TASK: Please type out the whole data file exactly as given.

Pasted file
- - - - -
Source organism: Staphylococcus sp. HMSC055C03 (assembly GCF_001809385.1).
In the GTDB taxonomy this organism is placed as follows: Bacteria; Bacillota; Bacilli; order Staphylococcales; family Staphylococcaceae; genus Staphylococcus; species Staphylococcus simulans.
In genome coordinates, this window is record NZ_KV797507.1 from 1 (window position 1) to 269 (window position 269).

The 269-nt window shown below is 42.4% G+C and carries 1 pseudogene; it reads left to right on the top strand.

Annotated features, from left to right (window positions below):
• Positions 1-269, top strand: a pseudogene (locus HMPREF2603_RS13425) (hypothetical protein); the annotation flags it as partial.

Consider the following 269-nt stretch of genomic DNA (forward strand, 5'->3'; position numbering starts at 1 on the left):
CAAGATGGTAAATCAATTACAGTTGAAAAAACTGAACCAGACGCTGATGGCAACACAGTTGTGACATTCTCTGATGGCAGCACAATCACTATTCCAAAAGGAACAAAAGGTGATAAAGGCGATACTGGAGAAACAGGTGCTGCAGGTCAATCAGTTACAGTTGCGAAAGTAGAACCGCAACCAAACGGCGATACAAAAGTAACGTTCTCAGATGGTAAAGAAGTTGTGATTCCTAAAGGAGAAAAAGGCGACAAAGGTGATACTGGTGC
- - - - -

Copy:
Source organism: Staphylococcus sp. HMSC055C03 (assembly GCF_001809385.1).
In the GTDB taxonomy this organism is placed as follows: Bacteria; Bacillota; Bacilli; order Staphylococcales; family Staphylococcaceae; genus Staphylococcus; species Staphylococcus simulans.
In genome coordinates, this window is record NZ_KV797507.1 from 1 (window position 1) to 269 (window position 269).

The 269-nt window shown below is 42.4% G+C and carries 1 pseudogene; it reads left to right on the top strand.

Annotated features, from left to right (window positions below):
• Positions 1-269, top strand: a pseudogene (locus HMPREF2603_RS13425) (hypothetical protein); the annotation flags it as partial.

Consider the following 269-nt stretch of genomic DNA (forward strand, 5'->3'; position numbering starts at 1 on the left):
CAAGATGGTAAATCAATTACAGTTGAAAAAACTGAACCAGACGCTGATGGCAACACAGTTGTGACATTCTCTGATGGCAGCACAATCACTATTCCAAAAGGAACAAAAGGTGATAAAGGCGATACTGGAGAAACAGGTGCTGCAGGTCAATCAGTTACAGTTGCGAAAGTAGAACCGCAACCAAACGGCGATACAAAAGTAACGTTCTCAGATGGTAAAGAAGTTGTGATTCCTAAAGGAGAAAAAGGCGACAAAGGTGATACTGGTGC